My friend returned, and we talked some more and then they left for their dinner, but not until there were hugs and blessings. I laughed at the irony.  Fellowship at a gay bar.

Actually, I’d rather be in a bar loving people as they are than in a congregation that excludes based on human judgment.

I realize this is controversial and heresy for some. That’s ok. I’ve already made my feelings known in a prior post- Human Affirming Human.

Please take a step back as a church and realize that the “lost” you seek to save rarely cross your threshold because you continually tell them they are not worthy to be there. I am not an evangelist, I’m just a human loving other humans where they are, and those humans are loving me where I am – with no judgment.

Don’t just imagine a world where we love without reservation – love in the world without reservation.

PS – I Googled Joe and sure enough – I found him. He is now preaching and reaching out to the gay community.

 

Posted in advocate, badassery, commentary, community, fearless, politics, Uncategorized

I WANT TO KNOW WHAT, OR RATHER, THAT YOU THINK

Politics, tragedy, religion, guns, nationality and so many more subjects are polarizing, especially in America. I’ve seen families, friends, and communities torn apart because of deeply held beliefs.  Rarely, but thankfully, I have found a few people in my life who can hold deeply held beliefs and still have conversations about the aforementioned subjects and still remain civil and friendly afterward.

I know I’ve been unfollowed, unfriended, branded, and abandoned because of my deeply held beliefs, and I know I’ve unfollowed, unfriended, branded and abandoned others for the same reasons.

Lately, I’ve even been branded as dangerous.  Dangerous? For having different beliefs?  For challenging long-held, deeply-entrenched beliefs and opinions?  Yes.

If I am being labeled dangerous for challenging the status quo of beliefs and thoughts and a lifetime of opinion, know that I relish it. I’d rather be known as someone who examines, inspects, interrogates, and thinks her way through life rather than accepting everything I’m told, skimming over issues to promote an opinion that’s only mine because I carry it forward for someone else.  I’ve lived a lifetime of promoting other agendas because of a sense of duty to what I’ve been told and indoctrinated to believe. I’m finished with that part of my life.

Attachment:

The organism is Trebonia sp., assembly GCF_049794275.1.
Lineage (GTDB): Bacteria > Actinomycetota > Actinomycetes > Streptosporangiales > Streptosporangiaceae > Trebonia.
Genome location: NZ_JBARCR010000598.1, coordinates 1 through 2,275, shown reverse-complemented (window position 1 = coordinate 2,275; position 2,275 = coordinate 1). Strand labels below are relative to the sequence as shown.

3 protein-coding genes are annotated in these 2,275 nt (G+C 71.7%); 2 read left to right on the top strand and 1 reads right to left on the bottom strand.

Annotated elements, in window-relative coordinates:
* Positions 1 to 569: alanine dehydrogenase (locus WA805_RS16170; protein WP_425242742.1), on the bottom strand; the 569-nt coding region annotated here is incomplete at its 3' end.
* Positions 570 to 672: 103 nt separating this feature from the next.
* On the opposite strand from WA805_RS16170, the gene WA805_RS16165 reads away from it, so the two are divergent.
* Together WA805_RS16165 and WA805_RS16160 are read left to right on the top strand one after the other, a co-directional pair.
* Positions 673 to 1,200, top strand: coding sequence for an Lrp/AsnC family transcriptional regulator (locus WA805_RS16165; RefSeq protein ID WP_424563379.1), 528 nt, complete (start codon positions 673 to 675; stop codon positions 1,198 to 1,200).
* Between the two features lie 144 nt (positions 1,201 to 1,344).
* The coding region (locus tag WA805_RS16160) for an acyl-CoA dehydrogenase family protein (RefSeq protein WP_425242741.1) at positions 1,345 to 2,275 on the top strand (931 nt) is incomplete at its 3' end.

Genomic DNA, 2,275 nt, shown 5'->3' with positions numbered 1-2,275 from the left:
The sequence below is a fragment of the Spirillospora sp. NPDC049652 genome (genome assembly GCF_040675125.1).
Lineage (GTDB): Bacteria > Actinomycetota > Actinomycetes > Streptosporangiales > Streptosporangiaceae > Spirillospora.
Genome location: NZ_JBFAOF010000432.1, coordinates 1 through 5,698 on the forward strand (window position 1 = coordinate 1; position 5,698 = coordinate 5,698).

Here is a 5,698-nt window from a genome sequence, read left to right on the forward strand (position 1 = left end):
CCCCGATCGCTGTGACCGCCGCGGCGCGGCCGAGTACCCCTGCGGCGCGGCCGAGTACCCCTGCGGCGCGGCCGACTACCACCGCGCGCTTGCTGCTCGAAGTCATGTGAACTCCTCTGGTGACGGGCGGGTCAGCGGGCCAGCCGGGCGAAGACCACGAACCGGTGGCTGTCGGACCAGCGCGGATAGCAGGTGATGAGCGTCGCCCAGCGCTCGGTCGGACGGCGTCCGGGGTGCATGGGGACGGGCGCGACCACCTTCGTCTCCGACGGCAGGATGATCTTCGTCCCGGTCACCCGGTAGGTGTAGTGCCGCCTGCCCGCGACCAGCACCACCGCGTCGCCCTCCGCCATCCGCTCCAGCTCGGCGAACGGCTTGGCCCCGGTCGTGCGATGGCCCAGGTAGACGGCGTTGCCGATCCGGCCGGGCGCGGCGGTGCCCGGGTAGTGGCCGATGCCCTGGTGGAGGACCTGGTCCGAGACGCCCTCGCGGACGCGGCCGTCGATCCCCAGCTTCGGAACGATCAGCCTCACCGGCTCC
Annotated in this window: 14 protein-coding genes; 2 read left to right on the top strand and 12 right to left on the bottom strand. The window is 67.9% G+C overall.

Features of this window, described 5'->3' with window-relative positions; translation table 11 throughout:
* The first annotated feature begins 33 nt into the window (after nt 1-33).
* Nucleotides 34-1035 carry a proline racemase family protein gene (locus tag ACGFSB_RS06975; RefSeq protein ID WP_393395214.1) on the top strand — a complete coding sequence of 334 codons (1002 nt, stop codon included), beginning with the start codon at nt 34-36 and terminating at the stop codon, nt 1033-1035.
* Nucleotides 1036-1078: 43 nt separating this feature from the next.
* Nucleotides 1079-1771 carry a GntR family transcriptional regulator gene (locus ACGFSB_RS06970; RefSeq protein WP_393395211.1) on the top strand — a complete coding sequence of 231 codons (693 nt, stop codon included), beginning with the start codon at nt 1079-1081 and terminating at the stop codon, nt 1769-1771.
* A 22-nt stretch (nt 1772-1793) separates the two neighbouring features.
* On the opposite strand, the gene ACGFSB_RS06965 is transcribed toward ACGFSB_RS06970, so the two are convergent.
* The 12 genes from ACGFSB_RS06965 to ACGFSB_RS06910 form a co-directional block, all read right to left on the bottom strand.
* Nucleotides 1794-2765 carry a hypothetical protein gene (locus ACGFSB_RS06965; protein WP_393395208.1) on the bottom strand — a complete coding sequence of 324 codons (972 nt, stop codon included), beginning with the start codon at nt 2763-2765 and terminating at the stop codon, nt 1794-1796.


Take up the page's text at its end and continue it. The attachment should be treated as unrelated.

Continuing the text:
The extraordinary state of thinking for myself was a hard-fought battle. I’d go so far as calling the battle for my own beliefs and opinions a war.  Not only did I have to figure out what I truly believed, I had to fight for my right to express that belief and opinion freely. That’s a war I’m still fighting, because I’m dangerous, you see.

Throughout history, the people in the masses who think for themselves have been labeled as dangerous, especially women.  The awakening of owning a thought or idea that is truly mine is intoxicating, I’ll admit.  The further I pursue my own thoughts and beliefs, the further away from blind obedience to an idea I get, the freer I feel.

I don’t care, really, what a person thinks or believes if I know that they truly have thought, examined, challenged and formed their own thoughts and opinions. All I really care to challenge in a person is that they think for themselves and not follow the masses just because it’s easier and more comfortable to follow the crowd.

A staggering number of people will follow a man in a pulpit, a person on a political soapbox, a person with a certain philosophy – anyone with a message or agenda – without challenging, investigating, examining what the person in charge is saying. If, after study and query, a person agrees with a different ideology than mine, I can respect that.

I have huge issues with people just accepting what another person says without thinking it all through for themselves.  That, to me, is a truly dangerous way to live. It’s why certain pastors and politicians have power – they tap into those minds who will follow without question.

People want to belong to something greater than themselves so much, they turn off their mind’s alarm systems: that doesn’t sound/feel right. I don’t think I agree with that, but if I challenge it, I won’t belong anymore. I believe that’s dangerous.